turn and return

it is holy time again.

well, it always is. especially on these honey-dripping days, when the september sun warms us with its deepest amber drops. and the nights turn where’s-my-sweater chilly, and the morning’s dew is enough to make you curl your toes.

it is holy time in any autumn hour.

but never holier than on these the days of awe, now mine as much as my beloved’s.

i do believe, long, long ago my irish peoples were not the ones who’d once been druids, worshipped rocks and stones.

i’ve an inkling that maybe my people, once upon a time, understood the rhythms and the seasons of the hebrew moons and stars.

i believe my people might have been among the wanderers, wandered right up and settled down on that island to the north, far north. the one where craggy rocks erupt from mossy meadows. where sheep graze and clog the country roads, stop the motor cars from motoring. might as well turn off the petrol, for there is no shooshing along a sheep. not one with munching on its mind.

oh, i am catholic through and through.

(though lately i’ve been longing for a drop or two of anglican, what with all those women making noise up on the altars, and a world view that’s maybe looser with the rules, a bit more inclusive in at least a few departments. why, i muttered not too long ago, i could even be ordained. but the one i married will not have it; one thing, he laughs, to have married a catholic, whole ‘nother thing to be married to a priest.)

and, yes, too, i am defined now by the rise and fall of sun, the turning of the moon, the seasons of the planting and the harvest. i kindle lights at sundown on shabbat. i inhale the spices at its close, cling all week long to the sharp, sweet notes of clove and star of anise, allow my nose’s memory to whisper through the weekdays that holy time will come again.
the pause of shabbat is God’s command to put down toil, lift up holiness. marvel at the simple gifts of consecrated quiet. it is God’s promise, too, to fill the holy chalice that is us, leave us thirsting for not a single blessed drop.

oh, there is much poetry that pulses through my heart these days. passion, too. and much of it is stoked by the prayers i read while i sit in synagogue, turning pages, lost in my own reverie.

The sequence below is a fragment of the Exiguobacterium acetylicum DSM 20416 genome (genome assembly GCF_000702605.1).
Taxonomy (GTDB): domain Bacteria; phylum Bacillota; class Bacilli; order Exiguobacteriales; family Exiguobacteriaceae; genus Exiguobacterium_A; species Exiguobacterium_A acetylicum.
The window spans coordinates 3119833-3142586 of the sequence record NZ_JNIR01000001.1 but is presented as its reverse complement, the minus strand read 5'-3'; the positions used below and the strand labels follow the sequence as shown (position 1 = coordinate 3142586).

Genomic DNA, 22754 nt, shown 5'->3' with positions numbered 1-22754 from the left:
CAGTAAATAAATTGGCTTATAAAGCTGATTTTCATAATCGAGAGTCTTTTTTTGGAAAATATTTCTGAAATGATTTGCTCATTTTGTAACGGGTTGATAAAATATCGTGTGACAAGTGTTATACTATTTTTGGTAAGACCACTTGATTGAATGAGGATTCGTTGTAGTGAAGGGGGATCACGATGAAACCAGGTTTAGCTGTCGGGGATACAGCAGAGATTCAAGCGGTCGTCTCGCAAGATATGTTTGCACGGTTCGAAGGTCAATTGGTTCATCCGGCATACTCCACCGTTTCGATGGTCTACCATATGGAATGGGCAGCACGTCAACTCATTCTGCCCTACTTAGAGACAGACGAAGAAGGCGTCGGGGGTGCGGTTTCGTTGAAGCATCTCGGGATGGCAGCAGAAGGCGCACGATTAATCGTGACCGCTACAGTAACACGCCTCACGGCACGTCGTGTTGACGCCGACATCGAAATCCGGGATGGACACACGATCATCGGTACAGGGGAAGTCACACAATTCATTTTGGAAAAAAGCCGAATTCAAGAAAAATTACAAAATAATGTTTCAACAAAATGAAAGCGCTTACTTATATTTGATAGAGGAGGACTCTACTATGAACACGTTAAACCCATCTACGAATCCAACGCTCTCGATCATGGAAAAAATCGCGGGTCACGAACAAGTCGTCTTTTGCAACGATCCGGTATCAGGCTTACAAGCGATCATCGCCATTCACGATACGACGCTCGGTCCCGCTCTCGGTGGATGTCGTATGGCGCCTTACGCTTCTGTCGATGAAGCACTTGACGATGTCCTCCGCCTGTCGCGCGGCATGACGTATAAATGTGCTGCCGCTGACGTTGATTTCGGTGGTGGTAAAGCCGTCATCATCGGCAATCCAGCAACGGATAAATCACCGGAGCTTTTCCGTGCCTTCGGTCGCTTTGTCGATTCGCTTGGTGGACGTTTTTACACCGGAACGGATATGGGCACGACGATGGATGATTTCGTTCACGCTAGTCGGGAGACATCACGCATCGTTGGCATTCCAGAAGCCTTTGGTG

it is, to me, all a spiral. the geometry of climbing. the ladder of a soul that reaches toward the heavens.

it is time to turn and return. so says the prayer of each shabbat. and, the ones for rosh hashanah, too.

even the bread, the challah of these holy days, is freed from its ordinary flat-planed braid, and lifted into ever-rising spiral.

we are told, in prayer and golden-crusted foodstuff, to come back to where it all begins–to turn and return–but take it up a notch. don’t be satisfied with status quo. don’t let dull the sharp-edged hope.

the days of awe begin tonight, when the sun slips down beyond the curve of earth, and the stars turn on, lighting up the nightsky.

it is time here in this house that is ours to turn again to page 82, the lamb-spattered page, the page where cinnamon has fallen, and kosher salt has settled in the gulley of the binding. it is lamb-stew time, the one single recipe upon which this union was begun. upon which it will, God willing, always rise.

just home from honeymoon, 18 years ago, encamped in an upstairs apartment in a tiny blue-framed house, the man i’d just married opened up the book i’d given him years before, before i ever dreamed i’d be his wife, and settled on the stew that would become our touching-stone. that will be stirred upon our stove, as long as there are arms to hold the long, wooden spoon. to sprinkle leaves of thyme. to cut up apple into chunks. to dump in raisins by the cupful.

it is, as we grow year upon year, a sense of coming home. we stir and we remember. we set the plates and pomegranates on the table, and we bow our heads in prayer.

we turn and we return.

it is all about the spiral. the holy coil that lifts us on our journey. that brings us back, again and again, but never to the place we’ve been before.

there is, we realize with every passing year, unparalleled beauty in coming round again to that moment in the days, the weeks, the months–the season–when all the world echoes: we’ve been here before.

and here’s your chance to savor it again, to learn again. or maybe for the first time.

it is holy and sacred, this spiral-marking, and it comes at the moment when my heart is ripe to bursting. when every pore of me wants to slurp up the molasses light that’s pooling all around.

i am inclined in these days of awe to walk wherever i must go. i want to feel my soles slap against the earth, feel the bumpy acorns, catch the light as it pours through golden-turning leaves.

it’s almost as if i can’t get enough of the gift: the gift of the spiral, the coming back to the essence–the joy and the beauty, the pure holiness–again.

it is time, now, to close my eyes in prayer. to inhale the holy vapors from my stove, my plate, the spice box.

it is hard not to want to leap into the holy rushing waters of this sacred river passing by. it’s an upflow, i am certain. and an updraft too.

i am soaring here, on a spiral fueled with cinnamon and cloves. these are the holy blessed days, the days of awe.
and i do as i’m commanded: i stand in awe, turning and returning….

may these most holy days enwrap you as they do me. may your every pulsebeat skip to the Divine that’s draped around us–from the branches of the trees, to the ever-dwindling slant of the sun, from the mounds of apples, to the holy prayers. may awe come to you, as you turn and gift it to the world in which you dwell.
your prayer for the blessed new year?